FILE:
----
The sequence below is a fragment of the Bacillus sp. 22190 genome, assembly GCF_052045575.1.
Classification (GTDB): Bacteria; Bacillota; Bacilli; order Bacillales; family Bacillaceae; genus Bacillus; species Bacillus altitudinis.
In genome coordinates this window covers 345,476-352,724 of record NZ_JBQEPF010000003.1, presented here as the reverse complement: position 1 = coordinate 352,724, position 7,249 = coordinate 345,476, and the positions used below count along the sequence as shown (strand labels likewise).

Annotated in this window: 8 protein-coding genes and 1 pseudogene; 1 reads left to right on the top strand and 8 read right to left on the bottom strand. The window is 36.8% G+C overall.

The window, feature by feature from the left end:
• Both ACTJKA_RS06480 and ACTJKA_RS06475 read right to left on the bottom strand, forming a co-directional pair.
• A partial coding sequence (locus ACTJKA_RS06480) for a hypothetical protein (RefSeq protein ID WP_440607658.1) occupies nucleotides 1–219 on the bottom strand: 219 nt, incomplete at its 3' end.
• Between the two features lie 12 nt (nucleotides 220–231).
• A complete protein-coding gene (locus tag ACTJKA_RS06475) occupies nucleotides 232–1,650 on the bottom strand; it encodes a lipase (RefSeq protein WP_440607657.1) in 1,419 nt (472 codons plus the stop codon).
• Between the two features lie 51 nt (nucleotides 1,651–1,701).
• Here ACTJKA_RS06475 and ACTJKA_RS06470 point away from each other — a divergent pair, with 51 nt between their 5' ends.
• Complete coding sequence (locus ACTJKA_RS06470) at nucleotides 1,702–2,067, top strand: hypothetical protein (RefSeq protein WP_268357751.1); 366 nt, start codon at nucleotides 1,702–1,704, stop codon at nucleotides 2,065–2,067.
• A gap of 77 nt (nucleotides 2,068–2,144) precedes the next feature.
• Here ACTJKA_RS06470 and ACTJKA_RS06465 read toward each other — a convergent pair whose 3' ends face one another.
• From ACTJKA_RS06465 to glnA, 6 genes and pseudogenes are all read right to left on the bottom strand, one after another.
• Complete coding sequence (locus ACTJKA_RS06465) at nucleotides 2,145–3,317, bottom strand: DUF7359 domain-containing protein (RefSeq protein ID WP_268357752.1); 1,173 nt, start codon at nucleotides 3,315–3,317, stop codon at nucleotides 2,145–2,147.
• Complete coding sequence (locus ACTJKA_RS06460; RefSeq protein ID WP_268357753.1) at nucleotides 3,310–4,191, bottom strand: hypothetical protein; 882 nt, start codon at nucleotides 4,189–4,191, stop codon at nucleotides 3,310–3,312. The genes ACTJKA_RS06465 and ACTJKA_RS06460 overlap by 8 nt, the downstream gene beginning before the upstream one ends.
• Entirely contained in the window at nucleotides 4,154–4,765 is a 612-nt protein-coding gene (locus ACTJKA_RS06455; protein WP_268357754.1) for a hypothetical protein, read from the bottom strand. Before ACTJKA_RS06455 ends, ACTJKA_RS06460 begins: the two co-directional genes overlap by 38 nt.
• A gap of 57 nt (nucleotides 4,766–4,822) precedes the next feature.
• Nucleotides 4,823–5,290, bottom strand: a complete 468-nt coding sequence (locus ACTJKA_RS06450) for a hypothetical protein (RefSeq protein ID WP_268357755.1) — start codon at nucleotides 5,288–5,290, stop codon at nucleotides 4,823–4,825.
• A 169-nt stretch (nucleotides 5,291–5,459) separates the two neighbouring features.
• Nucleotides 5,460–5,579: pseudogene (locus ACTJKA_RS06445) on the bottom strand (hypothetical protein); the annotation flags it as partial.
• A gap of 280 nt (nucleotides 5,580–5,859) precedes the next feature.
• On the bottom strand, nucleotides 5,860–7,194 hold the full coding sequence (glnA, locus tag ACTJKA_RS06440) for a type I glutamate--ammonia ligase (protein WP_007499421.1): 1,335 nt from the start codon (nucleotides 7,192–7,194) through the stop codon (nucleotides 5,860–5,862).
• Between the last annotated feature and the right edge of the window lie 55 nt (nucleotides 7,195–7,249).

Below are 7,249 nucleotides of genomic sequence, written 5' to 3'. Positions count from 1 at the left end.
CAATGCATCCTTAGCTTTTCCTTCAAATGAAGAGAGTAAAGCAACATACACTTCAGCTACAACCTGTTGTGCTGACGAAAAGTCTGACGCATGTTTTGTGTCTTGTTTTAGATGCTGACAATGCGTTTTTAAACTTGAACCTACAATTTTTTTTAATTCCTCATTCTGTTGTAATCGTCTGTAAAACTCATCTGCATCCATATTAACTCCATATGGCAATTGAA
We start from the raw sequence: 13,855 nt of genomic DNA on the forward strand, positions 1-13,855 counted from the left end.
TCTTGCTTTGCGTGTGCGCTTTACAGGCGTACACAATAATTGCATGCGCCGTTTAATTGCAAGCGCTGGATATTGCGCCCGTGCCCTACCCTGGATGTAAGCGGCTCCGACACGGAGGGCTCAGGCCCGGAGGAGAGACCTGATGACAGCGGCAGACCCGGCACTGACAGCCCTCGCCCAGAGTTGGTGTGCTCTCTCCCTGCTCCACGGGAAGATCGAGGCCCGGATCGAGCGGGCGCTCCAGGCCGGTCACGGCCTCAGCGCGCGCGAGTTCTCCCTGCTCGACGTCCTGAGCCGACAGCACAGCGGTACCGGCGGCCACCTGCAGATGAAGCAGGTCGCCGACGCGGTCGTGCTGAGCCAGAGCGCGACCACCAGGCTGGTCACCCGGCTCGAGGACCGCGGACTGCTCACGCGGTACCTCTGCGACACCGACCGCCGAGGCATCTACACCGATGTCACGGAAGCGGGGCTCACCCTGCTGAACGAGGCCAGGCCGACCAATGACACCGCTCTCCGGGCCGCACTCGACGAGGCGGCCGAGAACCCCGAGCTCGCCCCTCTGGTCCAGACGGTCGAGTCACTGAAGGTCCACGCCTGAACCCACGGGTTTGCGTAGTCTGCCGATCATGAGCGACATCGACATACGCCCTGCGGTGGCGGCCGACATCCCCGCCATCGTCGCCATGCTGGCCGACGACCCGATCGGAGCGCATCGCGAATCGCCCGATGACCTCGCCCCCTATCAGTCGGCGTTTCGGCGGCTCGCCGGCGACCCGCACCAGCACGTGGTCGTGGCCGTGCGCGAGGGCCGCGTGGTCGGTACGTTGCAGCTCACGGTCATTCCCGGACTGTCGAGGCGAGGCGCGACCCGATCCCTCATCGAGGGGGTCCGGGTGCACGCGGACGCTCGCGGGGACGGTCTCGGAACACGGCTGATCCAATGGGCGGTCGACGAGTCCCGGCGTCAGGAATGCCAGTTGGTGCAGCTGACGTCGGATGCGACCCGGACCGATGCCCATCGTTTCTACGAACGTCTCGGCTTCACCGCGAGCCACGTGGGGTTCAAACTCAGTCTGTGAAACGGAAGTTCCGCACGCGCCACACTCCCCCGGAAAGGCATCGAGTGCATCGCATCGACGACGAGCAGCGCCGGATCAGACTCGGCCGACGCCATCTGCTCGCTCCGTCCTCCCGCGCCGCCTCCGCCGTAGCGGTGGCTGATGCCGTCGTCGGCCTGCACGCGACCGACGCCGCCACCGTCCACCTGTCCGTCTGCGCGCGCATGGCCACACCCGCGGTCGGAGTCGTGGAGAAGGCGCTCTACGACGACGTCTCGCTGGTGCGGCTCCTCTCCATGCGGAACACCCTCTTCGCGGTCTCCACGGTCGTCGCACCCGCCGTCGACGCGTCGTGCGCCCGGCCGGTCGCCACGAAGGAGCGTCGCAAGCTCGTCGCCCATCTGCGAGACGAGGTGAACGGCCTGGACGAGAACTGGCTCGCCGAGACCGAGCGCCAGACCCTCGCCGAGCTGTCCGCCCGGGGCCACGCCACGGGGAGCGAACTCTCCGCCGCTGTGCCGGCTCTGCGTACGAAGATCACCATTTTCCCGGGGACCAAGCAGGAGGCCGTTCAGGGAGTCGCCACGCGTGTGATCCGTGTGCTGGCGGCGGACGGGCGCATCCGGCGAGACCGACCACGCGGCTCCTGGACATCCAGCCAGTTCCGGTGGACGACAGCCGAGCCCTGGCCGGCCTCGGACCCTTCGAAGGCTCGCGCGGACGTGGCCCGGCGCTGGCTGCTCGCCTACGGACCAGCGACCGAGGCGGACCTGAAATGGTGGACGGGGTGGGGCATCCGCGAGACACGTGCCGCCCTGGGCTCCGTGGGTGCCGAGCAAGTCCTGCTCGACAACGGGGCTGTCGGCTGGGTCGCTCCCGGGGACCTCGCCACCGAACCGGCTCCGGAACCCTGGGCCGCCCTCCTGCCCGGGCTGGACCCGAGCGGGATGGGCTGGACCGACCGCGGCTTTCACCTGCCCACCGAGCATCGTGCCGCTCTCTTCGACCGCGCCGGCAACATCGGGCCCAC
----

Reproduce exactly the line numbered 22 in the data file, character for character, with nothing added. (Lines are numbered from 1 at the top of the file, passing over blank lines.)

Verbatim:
• Nucleotides 5,460–5,579: pseudogene (locus ACTJKA_RS06445) on the bottom strand (hypothetical protein); the annotation flags it as partial.